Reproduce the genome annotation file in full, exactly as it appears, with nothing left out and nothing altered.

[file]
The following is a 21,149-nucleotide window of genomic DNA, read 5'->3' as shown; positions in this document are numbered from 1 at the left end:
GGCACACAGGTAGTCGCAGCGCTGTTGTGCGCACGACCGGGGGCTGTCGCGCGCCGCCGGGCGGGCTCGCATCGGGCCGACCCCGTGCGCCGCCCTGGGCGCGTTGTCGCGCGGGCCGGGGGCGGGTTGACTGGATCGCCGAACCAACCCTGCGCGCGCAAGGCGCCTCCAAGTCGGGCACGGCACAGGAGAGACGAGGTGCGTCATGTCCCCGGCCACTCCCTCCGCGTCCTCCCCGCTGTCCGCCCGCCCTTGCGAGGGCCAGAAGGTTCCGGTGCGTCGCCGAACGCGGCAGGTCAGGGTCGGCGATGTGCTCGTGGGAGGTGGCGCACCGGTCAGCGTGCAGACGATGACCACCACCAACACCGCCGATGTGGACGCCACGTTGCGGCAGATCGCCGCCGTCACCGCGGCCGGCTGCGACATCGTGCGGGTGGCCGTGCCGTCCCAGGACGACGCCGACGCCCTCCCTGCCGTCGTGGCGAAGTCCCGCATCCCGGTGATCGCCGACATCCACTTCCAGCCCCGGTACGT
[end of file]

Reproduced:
The following is a 21,149-nucleotide window of genomic DNA, read 5'->3' as shown; positions in this document are numbered from 1 at the left end:
GGCACACAGGTAGTCGCAGCGCTGTTGTGCGCACGACCGGGGGCTGTCGCGCGCCGCCGGGCGGGCTCGCATCGGGCCGACCCCGTGCGCCGCCCTGGGCGCGTTGTCGCGCGGGCCGGGGGCGGGTTGACTGGATCGCCGAACCAACCCTGCGCGCGCAAGGCGCCTCCAAGTCGGGCACGGCACAGGAGAGACGAGGTGCGTCATGTCCCCGGCCACTCCCTCCGCGTCCTCCCCGCTGTCCGCCCGCCCTTGCGAGGGCCAGAAGGTTCCGGTGCGTCGCCGAACGCGGCAGGTCAGGGTCGGCGATGTGCTCGTGGGAGGTGGCGCACCGGTCAGCGTGCAGACGATGACCACCACCAACACCGCCGATGTGGACGCCACGTTGCGGCAGATCGCCGCCGTCACCGCGGCCGGCTGCGACATCGTGCGGGTGGCCGTGCCGTCCCAGGACGACGCCGACGCCCTCCCTGCCGTCGTGGCGAAGTCCCGCATCCCGGTGATCGCCGACATCCACTTCCAGCCCCGGTACGT